Format date as string
Converting a date object to a formatted string has never been easier. Ajax is adding a extension method to Date object called “format” which accepts a format string as parameter. As rule this string should contain the following placeholders to show different parts of the date:
- yyyy – show full year
- yy – show short format of year (only the last 2 numbers)
- M – show short month number (doesn’t add leading zero if month number is under 10)
- MM – show month
- MMM – show month name, like Oct, Jan
- MMM – show full month name, like October and January
- d – show short day number (doesn’t add leading zero if day number is under 10)
- dd – show day
- ddd – show day name, like Sat, Sun….
- dddd – show full day name, like Saturday or Sunday
- hh- show hours
- mm – show minutes
- ss- show seconds
var dt = new Date(); // 2015-10-22T09:18:30Z dt.format("yyyy-MM-ddThh:mm:ttZ") // 2015/10/22 dt.format("yyyy/MM/dd"); // 22-Oct-15 dt.format("dd-MMM-yy"); // Output Thu dt.format("ddd"); // Output Thursday dt.format("dddd"); // Output October dt.format("MMMM");
You can play with this format string parameter and find more date formats. There is not rocket science here and it is straight format.
Convert a formatted string to Date
Let’s now discussed about the reverse process to convert a string to Date object. Microsoft implemented a static method for Date object called “parseInvariant”. It returns a date if string is a valid representation of it, otherwise returns null.
// @value = A string that represents a date. // @format = A string provided the format information. For me an array of strings did not work, even Microsoft says this is the correct parameter type var a = Date.parseInvariant(value, format);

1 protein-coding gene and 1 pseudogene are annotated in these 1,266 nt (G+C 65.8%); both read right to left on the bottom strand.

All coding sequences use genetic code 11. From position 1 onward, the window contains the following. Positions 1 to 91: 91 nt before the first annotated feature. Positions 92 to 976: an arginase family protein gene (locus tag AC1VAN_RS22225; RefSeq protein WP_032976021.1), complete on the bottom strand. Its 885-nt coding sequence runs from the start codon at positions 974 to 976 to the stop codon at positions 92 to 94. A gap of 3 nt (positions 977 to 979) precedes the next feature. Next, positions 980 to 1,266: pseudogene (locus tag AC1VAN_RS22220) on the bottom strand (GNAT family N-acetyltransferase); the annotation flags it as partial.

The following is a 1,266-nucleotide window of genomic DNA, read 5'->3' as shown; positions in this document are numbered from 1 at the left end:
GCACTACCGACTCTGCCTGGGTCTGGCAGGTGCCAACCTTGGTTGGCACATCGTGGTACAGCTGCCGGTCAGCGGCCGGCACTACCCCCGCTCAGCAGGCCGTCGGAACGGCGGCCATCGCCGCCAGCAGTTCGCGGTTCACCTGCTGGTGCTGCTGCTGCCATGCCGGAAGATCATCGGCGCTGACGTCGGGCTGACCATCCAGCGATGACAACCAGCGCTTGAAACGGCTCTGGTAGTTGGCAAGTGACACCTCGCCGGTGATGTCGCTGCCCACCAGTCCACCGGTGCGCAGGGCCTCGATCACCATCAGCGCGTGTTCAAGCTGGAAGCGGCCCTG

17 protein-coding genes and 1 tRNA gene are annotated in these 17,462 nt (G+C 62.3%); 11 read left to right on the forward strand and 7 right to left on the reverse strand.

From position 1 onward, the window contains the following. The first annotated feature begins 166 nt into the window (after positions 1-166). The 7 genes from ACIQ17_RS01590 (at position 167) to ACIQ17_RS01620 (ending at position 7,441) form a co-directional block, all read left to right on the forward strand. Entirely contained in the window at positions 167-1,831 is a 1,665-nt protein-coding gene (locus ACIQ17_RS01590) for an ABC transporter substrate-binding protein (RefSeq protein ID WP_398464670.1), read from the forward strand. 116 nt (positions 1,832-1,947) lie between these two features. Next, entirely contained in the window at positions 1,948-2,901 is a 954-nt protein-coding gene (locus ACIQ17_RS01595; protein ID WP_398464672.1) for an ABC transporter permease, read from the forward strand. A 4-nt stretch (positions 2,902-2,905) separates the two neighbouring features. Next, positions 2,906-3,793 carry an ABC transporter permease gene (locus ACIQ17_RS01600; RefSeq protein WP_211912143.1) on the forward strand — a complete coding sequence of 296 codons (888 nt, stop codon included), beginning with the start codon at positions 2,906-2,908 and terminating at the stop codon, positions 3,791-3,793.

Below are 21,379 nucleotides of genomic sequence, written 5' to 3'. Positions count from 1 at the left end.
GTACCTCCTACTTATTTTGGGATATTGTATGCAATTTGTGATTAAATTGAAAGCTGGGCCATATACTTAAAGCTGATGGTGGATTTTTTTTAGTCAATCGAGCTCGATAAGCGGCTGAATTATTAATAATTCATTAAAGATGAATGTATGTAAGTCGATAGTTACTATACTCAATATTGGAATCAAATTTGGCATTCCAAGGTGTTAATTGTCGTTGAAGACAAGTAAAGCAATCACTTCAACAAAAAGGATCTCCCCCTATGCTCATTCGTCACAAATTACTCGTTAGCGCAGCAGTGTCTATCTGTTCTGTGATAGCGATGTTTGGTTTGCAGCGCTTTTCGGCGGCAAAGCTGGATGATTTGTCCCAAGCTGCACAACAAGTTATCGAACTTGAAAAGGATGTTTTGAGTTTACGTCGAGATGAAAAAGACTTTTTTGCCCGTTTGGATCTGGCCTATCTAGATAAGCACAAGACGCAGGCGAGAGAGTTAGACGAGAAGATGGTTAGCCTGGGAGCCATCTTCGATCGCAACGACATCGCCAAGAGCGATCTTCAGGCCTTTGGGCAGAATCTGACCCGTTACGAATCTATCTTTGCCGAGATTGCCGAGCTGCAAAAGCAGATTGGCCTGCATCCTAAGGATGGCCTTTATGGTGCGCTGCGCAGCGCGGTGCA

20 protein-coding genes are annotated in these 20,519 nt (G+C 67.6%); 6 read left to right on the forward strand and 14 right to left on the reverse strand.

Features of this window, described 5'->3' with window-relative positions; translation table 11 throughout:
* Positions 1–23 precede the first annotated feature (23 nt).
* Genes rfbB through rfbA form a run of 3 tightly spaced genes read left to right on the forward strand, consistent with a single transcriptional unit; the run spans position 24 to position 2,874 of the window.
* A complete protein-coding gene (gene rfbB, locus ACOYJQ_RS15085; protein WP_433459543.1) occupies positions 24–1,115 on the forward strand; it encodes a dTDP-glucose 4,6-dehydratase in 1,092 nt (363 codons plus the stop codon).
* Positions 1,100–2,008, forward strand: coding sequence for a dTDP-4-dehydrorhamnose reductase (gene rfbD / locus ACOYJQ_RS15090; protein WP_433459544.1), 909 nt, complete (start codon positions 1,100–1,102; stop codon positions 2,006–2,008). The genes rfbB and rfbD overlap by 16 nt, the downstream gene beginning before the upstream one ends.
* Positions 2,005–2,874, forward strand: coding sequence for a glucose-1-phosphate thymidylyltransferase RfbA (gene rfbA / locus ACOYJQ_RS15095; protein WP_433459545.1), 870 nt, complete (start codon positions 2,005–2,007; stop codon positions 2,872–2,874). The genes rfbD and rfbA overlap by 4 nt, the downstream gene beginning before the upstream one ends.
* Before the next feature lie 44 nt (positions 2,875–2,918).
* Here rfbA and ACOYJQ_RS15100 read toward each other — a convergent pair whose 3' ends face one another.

You can see below some examples.
var dt; // This is valid date and is 1st of december 2015. dt = "2015-12-01"; Date.parseInvariant(dt,"yyyy-MM-dd"); dt = "12/01/2015"; Date.parseInvariant(dt,"dd/MM/yyyy"); dt = "01 December 2015"; Date.parseInvariant(dt,"dd MMMM yyyy");
It seems for “parseInvariant” function we use the same placeholders like we used for “format” function.
The functions I have talked about do not depend on the culture, but there are also other two versions which are affected by it: “parseLocale” and “localeFormat”. Documentation about entire Date type extended methods can be found here. I have to admit Microsoft did not provide too much details about this, but I hope my findings will help you work smarter doing client side development on web forms based technology (not only, because Ajax is not depending on server side).